Royal patronage fails to boost charities’ income, report finds

Charities are being advised to steer clear of Royal patronages in a report that found no evidence that they can increase voluntary sector revenue.

The report Royal patronages of charities: what are they, who gets them and do they help? has been compiled by the consultancy Giving Evidence.

This found that three quarters of charities (74%) with Royal patrons did not get any public engagements with them last year.

“We could not find any evidence that Royal patrons increase a charity’s revenue,” said Giving Evidence, which also found no evidence that royal involvement increases generosity among supporters.

Giving Evidence said: “Charities often seem to think that a Royal patron will visit them, or enable events at palaces which they can use to attract press coverage or donors. In fact, most UK charities with Royal patrons did not get a single public engagement with their Royal patron last year.”

The report does accept that Royal patronage is cited by charities as boosting staff and beneficiaries’ morale.

“But we are trying to do science, so needed reliable and comparable data about the large number of charities that we needed to analyse. The sole such data are revenue, so we used that,” it added.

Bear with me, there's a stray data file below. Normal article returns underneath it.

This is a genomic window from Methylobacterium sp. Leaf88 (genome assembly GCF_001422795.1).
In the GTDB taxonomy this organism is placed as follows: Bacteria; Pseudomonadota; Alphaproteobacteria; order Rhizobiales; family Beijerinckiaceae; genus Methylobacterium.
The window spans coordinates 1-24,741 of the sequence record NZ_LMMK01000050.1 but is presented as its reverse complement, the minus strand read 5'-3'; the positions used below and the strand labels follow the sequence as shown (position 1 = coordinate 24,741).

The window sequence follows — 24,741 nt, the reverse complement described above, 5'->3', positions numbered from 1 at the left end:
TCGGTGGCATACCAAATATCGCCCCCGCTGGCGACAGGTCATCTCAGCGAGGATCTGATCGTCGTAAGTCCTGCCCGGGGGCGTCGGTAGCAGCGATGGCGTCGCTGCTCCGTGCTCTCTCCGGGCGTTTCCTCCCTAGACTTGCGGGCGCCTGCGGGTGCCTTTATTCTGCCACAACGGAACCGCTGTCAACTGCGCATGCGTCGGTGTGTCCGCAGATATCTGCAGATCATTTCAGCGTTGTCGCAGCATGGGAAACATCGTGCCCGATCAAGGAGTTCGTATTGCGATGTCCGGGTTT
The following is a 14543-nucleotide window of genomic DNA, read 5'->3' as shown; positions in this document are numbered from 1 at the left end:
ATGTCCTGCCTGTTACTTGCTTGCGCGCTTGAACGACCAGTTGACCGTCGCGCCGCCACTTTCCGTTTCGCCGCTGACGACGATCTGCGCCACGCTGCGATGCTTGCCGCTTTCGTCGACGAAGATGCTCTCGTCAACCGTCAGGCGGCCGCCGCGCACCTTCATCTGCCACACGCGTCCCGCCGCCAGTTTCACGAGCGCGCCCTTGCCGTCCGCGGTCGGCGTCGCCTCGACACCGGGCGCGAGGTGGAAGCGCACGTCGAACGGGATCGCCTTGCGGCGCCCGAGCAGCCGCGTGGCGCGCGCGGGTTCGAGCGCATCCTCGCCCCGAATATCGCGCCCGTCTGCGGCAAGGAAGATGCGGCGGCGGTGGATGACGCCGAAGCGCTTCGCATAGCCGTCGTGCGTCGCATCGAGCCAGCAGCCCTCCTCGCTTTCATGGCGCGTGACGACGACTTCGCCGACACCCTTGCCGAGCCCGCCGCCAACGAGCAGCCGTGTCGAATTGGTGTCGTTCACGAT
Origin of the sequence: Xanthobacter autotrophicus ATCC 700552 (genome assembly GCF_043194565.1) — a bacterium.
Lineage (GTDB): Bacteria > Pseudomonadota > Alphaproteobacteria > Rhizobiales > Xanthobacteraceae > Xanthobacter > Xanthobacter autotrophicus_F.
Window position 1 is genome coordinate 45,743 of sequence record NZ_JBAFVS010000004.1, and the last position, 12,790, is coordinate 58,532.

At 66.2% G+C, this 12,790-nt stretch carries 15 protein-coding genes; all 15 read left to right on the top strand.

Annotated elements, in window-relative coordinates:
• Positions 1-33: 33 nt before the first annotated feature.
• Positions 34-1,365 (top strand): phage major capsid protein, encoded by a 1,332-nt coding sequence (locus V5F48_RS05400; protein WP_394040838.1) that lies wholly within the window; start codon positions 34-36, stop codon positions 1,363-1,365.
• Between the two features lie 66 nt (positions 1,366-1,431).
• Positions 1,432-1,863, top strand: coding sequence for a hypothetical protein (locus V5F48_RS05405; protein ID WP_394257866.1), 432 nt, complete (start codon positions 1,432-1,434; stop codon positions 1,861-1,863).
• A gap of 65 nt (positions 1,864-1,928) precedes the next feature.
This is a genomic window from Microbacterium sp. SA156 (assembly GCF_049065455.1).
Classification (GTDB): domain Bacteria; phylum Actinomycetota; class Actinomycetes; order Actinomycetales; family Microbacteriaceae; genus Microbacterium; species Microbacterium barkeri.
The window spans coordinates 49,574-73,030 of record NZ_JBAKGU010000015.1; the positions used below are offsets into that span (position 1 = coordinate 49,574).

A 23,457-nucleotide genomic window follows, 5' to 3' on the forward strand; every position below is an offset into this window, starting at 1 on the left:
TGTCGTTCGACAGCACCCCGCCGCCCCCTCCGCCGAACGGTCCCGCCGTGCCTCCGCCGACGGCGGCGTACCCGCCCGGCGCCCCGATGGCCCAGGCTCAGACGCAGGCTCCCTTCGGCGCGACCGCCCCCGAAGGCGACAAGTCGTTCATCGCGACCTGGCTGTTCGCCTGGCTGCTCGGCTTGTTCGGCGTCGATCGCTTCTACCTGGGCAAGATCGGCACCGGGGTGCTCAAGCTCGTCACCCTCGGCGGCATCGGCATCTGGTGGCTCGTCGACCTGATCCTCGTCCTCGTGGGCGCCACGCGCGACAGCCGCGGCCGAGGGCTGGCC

In addition to its research Giving Evidence has also produced a series of videos on why and how it investigated patronage and charities.

Its research also found no evidence that Royal patronage of charities in a specific locality boosts generosity levels among people in that area. It also found that London and south of England based charities are ‘over patroned’. While charities in the North of England are considered ‘under patroned’.

The UK royal family has 2,862 patronages, of which around half (1,187) are with charities. Most (1,067) have just one Royal patron, while 123 have multiple patrons.

Half of the single-patronage charities have Prince Charles, Princess Anne or the Queen as patrons.

The report concludes: “In short, we found that charities should not seek or retain Royal patronages expecting that they will help much.”

This year Prince Andrew withdrew from his public duties due to his association with disgraced financier and convicted paedophile, Jeffrey Epstein. This also saw the Prince step back from all 60 of his patronages with UK registered charities. The research concedes that it has not analysed the effect of Prince Andrew’s decision on charities’ finances.

Earlier this month, the Princess Anne supported charity the Animal Health Trust announced it was being formally wound up due to failing to attract long term finding. Princess Anne is the charity’s president.

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